Unfortunately, the agony of rejection has the capacity to turn a usually rational and sane individual into an illogical, emotional mess. There is a situation I come across again and again, often involving the slightly older woman (as opposed to those in their teens or early twenties), in which she has fallen for a man with ‘issues’ – usually anxiety, depression, and a fear of commitment or intimacy – who has pursued her with every ounce of his being, only to suddenly back off and close down, leaving her confused and devastated. She becomes fixated, trying to figure out what went wrong, what she did that was wrong, and what she can do to put it right. She convinces herself that this man is the only one for her, that no-one ever made her feel the way he did, and that if she just loves and understands him enough, she could be the one to fix him. She lets him know that she will always be there for him… and he either ignores her, or he tells her that he just needs a little time, and that he will get back to her – when he is ready (which he never will be).
She gets up each day and goes through the motions. She does what needs to be done, smiling for the benefit of the outside world, whilst sobbing silent tears inside. She believes that the cause of her pain is the loss of this emotionally damaged man, but I believe that she is wrong; the cause of her pain is rejection. To receive love and appreciation is heart-warming and uplifting; to then have it suddenly snatched away is heartbreaking. Intellectually, she knows better, but emotionally, she starts by blaming herself, and then progresses to feelings of resentment – bitterness even, if it is allowed to drag on for long enough. She feels as if she is existing in a kind of emotional limbo, and that is the illusion that rejection creates – it lies to us! It can persuade us to hang onto an attraction way beyond its sell-by date, and to yearn for someone we probably wouldn’t even want to be with, if we actually got to spend enough real time with them, in the everyday world. And most of its power comes from the fact that the rejector usually has the last word, leaving us with not only a sense of unfinished business… but also with one agonising, unanswered question: WHY?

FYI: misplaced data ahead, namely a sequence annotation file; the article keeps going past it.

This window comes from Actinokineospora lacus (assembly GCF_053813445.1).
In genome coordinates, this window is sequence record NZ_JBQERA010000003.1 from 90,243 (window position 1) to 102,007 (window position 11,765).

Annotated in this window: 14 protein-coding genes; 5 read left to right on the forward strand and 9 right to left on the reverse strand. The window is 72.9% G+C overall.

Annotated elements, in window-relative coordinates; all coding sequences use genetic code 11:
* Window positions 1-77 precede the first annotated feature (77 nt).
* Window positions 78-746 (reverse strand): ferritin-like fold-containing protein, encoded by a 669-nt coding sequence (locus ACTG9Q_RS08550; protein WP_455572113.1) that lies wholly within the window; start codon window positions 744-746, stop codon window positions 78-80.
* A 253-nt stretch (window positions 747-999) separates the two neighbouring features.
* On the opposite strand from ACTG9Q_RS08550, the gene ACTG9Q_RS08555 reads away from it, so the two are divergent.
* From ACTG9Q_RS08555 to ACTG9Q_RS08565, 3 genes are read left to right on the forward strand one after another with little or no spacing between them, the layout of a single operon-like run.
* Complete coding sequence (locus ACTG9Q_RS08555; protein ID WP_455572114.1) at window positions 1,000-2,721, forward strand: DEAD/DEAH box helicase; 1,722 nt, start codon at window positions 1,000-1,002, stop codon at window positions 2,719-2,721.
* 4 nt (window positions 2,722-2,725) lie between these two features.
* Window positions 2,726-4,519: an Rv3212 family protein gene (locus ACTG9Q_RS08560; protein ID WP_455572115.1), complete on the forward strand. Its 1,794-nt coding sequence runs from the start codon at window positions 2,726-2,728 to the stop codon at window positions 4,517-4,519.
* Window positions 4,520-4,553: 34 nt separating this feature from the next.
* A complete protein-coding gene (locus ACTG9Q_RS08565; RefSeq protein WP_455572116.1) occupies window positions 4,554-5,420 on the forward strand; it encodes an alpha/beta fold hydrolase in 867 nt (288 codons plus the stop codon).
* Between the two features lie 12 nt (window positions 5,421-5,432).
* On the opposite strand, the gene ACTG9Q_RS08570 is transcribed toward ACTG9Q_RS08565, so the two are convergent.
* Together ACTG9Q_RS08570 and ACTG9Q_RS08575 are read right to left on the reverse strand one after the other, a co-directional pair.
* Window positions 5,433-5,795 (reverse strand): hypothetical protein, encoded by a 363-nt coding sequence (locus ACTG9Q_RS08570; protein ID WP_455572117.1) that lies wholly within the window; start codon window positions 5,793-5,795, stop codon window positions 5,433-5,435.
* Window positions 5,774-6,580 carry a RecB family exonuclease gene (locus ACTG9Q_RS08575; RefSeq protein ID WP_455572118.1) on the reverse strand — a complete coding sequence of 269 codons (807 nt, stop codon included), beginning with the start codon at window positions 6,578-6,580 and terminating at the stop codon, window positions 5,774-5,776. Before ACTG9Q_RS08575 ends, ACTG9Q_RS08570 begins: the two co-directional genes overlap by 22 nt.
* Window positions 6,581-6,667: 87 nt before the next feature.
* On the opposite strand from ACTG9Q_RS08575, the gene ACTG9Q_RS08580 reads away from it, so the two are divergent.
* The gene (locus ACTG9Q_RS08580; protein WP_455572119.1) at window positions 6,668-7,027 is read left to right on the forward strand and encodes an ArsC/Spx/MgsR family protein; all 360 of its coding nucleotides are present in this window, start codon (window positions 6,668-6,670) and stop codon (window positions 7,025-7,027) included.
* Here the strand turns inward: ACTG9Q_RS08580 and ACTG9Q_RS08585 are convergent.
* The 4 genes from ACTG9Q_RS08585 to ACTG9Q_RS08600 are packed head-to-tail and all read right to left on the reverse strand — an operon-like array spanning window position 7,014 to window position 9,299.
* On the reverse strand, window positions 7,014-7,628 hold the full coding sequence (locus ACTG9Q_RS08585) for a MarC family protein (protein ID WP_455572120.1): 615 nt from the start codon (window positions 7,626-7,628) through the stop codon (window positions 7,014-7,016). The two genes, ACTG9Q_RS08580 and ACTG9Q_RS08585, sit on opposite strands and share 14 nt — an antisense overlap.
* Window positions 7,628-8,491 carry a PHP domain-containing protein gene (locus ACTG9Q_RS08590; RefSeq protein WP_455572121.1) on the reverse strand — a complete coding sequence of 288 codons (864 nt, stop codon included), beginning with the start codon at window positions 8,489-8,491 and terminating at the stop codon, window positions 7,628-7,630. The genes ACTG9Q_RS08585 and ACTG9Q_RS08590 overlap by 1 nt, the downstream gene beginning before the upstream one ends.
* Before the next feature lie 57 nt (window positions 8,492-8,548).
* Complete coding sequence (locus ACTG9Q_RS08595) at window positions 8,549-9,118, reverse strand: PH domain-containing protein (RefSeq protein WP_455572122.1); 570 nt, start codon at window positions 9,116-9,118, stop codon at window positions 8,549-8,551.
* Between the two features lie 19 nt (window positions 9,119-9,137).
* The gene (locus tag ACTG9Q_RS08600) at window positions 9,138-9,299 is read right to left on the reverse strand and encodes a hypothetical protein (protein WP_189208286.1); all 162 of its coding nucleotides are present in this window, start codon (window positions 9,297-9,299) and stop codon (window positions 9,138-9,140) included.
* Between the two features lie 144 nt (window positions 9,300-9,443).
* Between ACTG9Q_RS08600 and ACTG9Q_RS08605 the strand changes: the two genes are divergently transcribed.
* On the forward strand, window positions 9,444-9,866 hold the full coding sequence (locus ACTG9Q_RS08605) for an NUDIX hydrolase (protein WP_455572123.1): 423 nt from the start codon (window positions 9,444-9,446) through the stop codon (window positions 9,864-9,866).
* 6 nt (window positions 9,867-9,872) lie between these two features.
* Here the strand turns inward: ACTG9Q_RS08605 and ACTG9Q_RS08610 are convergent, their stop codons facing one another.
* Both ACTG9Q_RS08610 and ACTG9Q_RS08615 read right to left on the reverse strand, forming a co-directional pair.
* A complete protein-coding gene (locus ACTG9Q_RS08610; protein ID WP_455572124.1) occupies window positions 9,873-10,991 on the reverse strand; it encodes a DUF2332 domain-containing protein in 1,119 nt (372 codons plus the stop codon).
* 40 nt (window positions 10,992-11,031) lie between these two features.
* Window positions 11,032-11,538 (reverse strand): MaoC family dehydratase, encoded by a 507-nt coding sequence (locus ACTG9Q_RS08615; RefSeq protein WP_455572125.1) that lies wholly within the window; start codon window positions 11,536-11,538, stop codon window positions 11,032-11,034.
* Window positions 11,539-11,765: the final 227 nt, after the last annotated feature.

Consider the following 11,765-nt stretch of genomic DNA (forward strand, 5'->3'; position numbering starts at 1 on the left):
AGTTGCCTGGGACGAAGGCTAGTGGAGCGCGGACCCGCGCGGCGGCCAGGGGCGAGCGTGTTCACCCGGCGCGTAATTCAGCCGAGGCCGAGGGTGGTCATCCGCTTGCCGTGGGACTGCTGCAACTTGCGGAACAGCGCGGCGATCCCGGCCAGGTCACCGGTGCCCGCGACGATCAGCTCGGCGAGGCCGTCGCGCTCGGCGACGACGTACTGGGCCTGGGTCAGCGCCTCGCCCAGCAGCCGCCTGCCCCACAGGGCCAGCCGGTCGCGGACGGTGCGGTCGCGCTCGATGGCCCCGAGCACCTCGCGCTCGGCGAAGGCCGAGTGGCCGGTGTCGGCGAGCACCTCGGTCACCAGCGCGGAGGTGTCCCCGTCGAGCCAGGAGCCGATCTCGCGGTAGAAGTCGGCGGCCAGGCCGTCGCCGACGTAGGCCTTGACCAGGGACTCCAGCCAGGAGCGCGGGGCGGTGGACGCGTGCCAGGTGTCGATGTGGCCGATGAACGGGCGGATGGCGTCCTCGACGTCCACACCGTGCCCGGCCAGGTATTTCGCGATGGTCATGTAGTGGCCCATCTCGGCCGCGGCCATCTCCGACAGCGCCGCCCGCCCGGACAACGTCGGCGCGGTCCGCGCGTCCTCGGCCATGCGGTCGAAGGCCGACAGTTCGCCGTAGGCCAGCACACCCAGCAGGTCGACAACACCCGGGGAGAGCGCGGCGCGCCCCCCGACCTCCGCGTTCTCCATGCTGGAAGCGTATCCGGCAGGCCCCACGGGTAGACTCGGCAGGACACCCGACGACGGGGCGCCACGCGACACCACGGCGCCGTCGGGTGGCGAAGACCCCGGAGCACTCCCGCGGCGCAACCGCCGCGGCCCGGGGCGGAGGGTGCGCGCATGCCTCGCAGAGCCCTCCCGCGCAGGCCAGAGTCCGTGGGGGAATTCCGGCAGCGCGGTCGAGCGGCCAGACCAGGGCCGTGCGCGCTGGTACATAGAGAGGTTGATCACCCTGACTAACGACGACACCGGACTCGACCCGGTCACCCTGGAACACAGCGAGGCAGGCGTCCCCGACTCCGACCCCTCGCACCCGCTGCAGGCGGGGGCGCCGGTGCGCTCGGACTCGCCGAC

The frustrating fact is, there are questions to which we can never receive an answer or explanation that will make any sense to us. We can drive ourselves crazy, we can bang our sore and sorry head against every wall we can find… and still be none the wiser. People who reject others because they themselves are screwed up are never going to be able to explain their behaviour, and they certainly aren’t going to admit to being screwed up. We need to be able to recognise that what is often hurting us more than the loss of the affections of our rejector is the rejection itself – if that makes sense! We need to save our mental and emotional energy for our own healing, dust ourselves off, and move forward. It might not seem fair, and it certainly isn’t easy, but it makes more sense than allowing ourselves to remain trapped and alone within the sticky walls of the rejection-honeytrap, watching as our rejector slides away in the opposite direction.
Hopefully, if you have been experiencing dating frustrations and disappointments, some or all of this blog will resonate with you and prove to be useful! Or, you might recognise a friend’s behaviour within some of what you have read, and decide to share it with them: let’s face it, most of us will, at some point in our lives, probably benefit from familiarising ourselves with the big, painful 6!